In this episode of Policing Matters, host Jim Dudley chats with Pocatello Police Department Chief Roger Schei about how this mid-sized agency in the fifth largest city in Idaho is addressing defensive tactics training, police recruitment, law enforcement leadership and community engagement.
Chief Schei has a widespread training background that includes the FBI National Academy, FBI Command College, and several other leadership courses. His management certificate in high liability instruction through Idaho Police Officers Standards and Training (POST) has assisted in implementing several progressive programs for the department, including training from Rener Gracie and embracing the leadership principles of Jocko Willink’s Extreme Ownership Academy.
The chief is a resolute protector of children’s rights and takes pride in serving as the President of the Board of Directors for Court Appointed Special Advocates (CASA). In 2016 he was honored to receive the Ron Timpson award from the local branch of the NAACP for human rights advocacy, volunteerism, and commitment to the improvement with the Pocatello community.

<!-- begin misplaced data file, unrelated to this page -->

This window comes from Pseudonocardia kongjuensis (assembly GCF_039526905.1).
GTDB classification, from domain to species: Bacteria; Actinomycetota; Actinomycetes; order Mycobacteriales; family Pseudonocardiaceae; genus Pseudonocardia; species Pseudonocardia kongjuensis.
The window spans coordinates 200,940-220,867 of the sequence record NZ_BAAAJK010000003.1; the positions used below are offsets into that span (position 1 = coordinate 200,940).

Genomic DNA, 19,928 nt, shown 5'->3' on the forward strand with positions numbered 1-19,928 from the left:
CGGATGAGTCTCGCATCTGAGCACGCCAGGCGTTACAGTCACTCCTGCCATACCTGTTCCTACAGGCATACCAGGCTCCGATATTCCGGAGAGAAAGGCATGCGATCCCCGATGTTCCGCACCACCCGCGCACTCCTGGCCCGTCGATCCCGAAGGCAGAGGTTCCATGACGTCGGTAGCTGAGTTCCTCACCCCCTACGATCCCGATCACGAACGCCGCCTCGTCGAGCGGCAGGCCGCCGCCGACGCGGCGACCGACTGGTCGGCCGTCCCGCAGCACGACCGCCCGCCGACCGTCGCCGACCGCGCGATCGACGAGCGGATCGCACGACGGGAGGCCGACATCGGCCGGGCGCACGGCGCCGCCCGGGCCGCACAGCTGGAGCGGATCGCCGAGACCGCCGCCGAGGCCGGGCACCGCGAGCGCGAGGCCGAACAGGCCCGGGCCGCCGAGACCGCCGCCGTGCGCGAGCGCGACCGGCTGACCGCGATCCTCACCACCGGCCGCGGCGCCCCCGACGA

The City of Irving (Texas) Shop Talk program is a community outreach program designed for residents who would not normally attend community town halls but have a desire and need to have their voices heard. The program provides police officers with the opportunity to talk with barber shop clients and workers to facilitate honest and genuine dialog and may be a vehicle that helps build trust in communities.
In this episode of Policing Matters, host Jim Dudley chats with Irving PD Officer Jon Plunkett who oversees the program and facilitates opportunities to use barber shops and beauty shops for outreach efforts. Since the start of this program, which is partnered with OneCommunityUSA, more than 30 shops are currently participating. Officer Plunkett recently received a US Attorney’s Distinguished Service in Policing award for the program.